U.S. servicemembers load humanitarian relief supplies for victims of Cyclone Nargis. Yokota Air Base, Japan, 2008. CREDIT: <a href=https://commons.wikimedia.org/wiki/File:080512-F-1590C-553_Loading_relief_supplies_at_U-Tapao.jpg>U.S. Air Force (CC)</a>.
U.S. servicemembers load humanitarian relief supplies for victims of Cyclone Nargis. Yokota Air Base, Japan, 2008. CREDIT: U.S. Air Force (CC).

Need for a New Consensus

Sep 20, 2019

This article first appeared on the Ethics & International Affairs blog.

Josh Rogin follows up on the move to institutionalize transactionalism as the guiding principle of U.S. foreign aid. The draft directive makes it clear that, moving forward, "Aid recipients should support key United States political and security objectives."

What this points to is not simply an effort to reorient the basis of U.S. global engagement, but the weakness of past narratives to explain and justify U.S. action in the world. While national security professionals in Washington may be aghast at the implications of this proposed reorientation, they miss the point that the fundamental principle as expressed in the above-referenced statement resonates within the country at large. Why shouldn't there be a clear quid pro quo for U.S. assistance? Otherwise, it sounds suspiciously like a formula for the U.S. taxpayer to continue to subsidize others with no clear benefit. Indeed, what is striking is the difficulty that the think tank/expert community is having in linking the negative implications of this shift to "doorstep" issues for average voters.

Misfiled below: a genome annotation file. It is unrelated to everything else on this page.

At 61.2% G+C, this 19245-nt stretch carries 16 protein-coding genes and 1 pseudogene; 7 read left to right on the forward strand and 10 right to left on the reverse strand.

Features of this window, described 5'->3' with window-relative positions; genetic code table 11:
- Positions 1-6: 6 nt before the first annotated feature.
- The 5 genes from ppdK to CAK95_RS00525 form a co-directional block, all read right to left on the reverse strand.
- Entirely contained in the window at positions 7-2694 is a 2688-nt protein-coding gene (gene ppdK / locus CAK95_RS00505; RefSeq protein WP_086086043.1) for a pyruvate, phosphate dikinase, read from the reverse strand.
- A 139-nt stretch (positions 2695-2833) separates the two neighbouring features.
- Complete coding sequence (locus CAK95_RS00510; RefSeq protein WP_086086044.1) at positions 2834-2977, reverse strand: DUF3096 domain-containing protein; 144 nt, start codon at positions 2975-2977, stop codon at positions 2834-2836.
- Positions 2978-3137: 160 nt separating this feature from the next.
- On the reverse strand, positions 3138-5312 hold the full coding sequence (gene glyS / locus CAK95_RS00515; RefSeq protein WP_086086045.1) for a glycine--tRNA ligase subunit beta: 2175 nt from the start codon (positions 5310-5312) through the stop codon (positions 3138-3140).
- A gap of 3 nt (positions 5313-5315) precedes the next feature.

This is why Rogin includes a critical observation:

"'We desperately need a new bipartisan consensus on how do we use our soft power for our great power competition,' said Daniel Runde, senior vice president at the Center for Strategic and International Studies."

So far, we have several competing narratives but no replacement seems to be gaining traction.

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